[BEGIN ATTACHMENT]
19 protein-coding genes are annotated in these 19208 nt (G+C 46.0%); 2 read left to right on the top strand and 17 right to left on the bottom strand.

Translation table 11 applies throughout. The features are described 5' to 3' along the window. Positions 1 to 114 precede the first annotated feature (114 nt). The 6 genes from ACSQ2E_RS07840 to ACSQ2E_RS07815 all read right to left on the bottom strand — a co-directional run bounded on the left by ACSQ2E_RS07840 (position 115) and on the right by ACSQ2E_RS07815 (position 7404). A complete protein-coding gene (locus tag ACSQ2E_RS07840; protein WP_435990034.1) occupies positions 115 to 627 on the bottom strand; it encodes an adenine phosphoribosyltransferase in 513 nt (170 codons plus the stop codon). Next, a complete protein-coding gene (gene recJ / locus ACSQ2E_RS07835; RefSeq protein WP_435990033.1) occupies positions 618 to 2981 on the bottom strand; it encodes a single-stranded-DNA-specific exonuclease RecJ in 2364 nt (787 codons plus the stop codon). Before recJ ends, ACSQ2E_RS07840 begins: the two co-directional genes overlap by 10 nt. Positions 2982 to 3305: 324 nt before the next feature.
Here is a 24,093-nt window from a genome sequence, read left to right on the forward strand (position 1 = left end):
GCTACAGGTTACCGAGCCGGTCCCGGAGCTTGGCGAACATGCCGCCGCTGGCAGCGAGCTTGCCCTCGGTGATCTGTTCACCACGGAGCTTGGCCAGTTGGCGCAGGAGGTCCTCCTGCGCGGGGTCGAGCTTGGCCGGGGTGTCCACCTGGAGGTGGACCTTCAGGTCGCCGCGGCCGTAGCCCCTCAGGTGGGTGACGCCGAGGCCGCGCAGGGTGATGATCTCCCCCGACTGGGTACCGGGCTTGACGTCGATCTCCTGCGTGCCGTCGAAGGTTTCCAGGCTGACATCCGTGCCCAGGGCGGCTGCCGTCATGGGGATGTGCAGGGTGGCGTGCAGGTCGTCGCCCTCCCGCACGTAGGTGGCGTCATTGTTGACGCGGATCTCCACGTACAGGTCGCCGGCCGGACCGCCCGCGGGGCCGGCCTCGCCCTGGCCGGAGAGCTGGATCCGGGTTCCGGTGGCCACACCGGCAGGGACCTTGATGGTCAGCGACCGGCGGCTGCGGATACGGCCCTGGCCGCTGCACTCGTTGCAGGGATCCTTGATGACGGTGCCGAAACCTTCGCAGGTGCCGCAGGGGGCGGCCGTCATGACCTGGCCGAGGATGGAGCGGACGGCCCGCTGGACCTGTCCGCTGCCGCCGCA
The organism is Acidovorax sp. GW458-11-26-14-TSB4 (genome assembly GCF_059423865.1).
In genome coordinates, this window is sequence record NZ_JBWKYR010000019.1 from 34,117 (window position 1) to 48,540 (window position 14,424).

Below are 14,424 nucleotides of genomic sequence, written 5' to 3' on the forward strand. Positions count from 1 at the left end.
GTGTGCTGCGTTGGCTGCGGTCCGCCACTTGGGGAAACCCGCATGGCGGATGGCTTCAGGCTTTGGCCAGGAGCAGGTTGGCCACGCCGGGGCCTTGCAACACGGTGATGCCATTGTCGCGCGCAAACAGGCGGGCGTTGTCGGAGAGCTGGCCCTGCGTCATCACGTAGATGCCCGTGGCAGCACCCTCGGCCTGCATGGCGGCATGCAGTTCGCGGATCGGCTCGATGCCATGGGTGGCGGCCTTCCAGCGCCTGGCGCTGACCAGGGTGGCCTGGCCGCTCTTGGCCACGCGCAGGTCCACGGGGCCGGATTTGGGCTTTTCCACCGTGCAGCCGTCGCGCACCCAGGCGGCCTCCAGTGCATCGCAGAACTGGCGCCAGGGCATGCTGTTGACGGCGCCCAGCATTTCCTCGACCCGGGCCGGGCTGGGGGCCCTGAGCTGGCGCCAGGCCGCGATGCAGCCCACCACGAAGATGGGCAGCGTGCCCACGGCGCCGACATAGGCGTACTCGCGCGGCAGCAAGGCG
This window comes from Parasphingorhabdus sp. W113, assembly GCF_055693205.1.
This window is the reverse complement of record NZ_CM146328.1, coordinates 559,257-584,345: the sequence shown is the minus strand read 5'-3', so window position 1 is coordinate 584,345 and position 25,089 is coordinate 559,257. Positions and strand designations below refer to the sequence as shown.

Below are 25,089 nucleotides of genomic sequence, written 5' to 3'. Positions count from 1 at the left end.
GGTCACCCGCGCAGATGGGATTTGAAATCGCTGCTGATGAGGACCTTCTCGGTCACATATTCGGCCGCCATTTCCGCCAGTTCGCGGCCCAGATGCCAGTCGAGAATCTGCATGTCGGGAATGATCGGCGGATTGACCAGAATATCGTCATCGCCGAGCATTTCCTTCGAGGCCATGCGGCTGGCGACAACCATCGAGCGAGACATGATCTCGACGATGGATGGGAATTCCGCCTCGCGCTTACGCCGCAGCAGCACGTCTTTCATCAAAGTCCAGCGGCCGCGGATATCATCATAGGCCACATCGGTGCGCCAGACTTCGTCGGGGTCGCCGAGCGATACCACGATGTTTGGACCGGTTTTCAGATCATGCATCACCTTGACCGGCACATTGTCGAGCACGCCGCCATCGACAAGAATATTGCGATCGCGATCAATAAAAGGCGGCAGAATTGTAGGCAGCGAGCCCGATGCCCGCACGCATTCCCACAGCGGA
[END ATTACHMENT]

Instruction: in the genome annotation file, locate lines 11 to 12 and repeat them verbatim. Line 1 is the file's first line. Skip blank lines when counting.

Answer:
Below are 25,089 nucleotides of genomic sequence, written 5' to 3'. Positions count from 1 at the left end.
GGTCACCCGCGCAGATGGGATTTGAAATCGCTGCTGATGAGGACCTTCTCGGTCACATATTCGGCCGCCATTTCCGCCAGTTCGCGGCCCAGATGCCAGTCGAGAATCTGCATGTCGGGAATGATCGGCGGATTGACCAGAATATCGTCATCGCCGAGCATTTCCTTCGAGGCCATGCGGCTGGCGACAACCATCGAGCGAGACATGATCTCGACGATGGATGGGAATTCCGCCTCGCGCTTACGCCGCAGCAGCACGTCTTTCATCAAAGTCCAGCGGCCGCGGATATCATCATAGGCCACATCGGTGCGCCAGACTTCGTCGGGGTCGCCGAGCGATACCACGATGTTTGGACCGGTTTTCAGATCATGCATCACCTTGACCGGCACATTGTCGAGCACGCCGCCATCGACAAGAATATTGCGATCGCGATCAATAAAAGGCGGCAGAATTGTAGGCAGCGAGCCCGATGCCCGCACGCATTCCCACAGCGGA